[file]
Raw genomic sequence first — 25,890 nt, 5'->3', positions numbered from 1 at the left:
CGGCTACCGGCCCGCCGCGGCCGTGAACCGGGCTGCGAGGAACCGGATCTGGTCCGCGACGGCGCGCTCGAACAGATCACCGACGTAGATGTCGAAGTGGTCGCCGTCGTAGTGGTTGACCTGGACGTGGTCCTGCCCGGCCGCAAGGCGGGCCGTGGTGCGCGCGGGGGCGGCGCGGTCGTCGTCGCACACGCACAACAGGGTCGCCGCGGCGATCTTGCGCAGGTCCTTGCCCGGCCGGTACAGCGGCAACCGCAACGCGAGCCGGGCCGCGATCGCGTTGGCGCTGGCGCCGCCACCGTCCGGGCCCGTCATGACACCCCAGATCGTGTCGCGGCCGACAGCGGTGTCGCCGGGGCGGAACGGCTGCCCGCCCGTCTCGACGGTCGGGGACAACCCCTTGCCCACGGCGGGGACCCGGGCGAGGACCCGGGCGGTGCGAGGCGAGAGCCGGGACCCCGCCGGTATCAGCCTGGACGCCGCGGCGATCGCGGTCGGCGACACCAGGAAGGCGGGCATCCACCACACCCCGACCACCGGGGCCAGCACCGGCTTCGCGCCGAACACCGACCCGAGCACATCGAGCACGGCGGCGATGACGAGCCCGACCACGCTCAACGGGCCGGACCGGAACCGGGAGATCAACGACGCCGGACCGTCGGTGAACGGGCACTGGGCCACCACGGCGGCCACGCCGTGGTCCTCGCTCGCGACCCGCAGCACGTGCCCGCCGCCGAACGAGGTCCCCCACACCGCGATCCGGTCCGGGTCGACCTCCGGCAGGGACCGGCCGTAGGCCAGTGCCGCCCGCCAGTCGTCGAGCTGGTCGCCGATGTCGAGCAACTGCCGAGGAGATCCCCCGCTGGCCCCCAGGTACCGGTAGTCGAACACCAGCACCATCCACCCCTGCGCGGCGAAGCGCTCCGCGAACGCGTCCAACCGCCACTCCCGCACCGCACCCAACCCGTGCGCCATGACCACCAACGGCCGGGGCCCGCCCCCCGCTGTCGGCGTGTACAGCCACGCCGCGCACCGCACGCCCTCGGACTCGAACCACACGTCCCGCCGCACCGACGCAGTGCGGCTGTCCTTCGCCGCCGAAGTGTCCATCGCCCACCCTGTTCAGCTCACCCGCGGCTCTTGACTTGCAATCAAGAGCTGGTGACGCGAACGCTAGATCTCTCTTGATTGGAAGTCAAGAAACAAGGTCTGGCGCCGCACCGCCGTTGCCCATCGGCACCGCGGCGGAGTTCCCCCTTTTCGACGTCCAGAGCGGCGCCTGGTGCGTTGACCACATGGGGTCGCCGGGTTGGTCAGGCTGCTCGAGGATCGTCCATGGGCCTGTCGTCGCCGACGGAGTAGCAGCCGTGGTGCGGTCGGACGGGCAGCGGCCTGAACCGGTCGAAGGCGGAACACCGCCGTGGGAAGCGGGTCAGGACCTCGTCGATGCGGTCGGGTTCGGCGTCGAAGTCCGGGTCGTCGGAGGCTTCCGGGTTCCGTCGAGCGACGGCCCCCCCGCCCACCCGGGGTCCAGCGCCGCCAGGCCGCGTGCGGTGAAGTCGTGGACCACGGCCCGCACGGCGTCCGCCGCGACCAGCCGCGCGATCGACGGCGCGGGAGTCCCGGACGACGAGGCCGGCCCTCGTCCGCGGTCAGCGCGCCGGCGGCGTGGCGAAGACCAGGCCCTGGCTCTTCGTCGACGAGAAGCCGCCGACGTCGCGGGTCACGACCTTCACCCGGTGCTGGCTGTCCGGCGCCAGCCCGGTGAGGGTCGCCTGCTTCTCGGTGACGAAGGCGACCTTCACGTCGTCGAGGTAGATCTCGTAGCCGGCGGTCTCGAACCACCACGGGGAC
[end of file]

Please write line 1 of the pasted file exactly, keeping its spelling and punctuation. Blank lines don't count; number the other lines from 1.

Raw genomic sequence first — 25,890 nt, 5'->3', positions numbered from 1 at the left: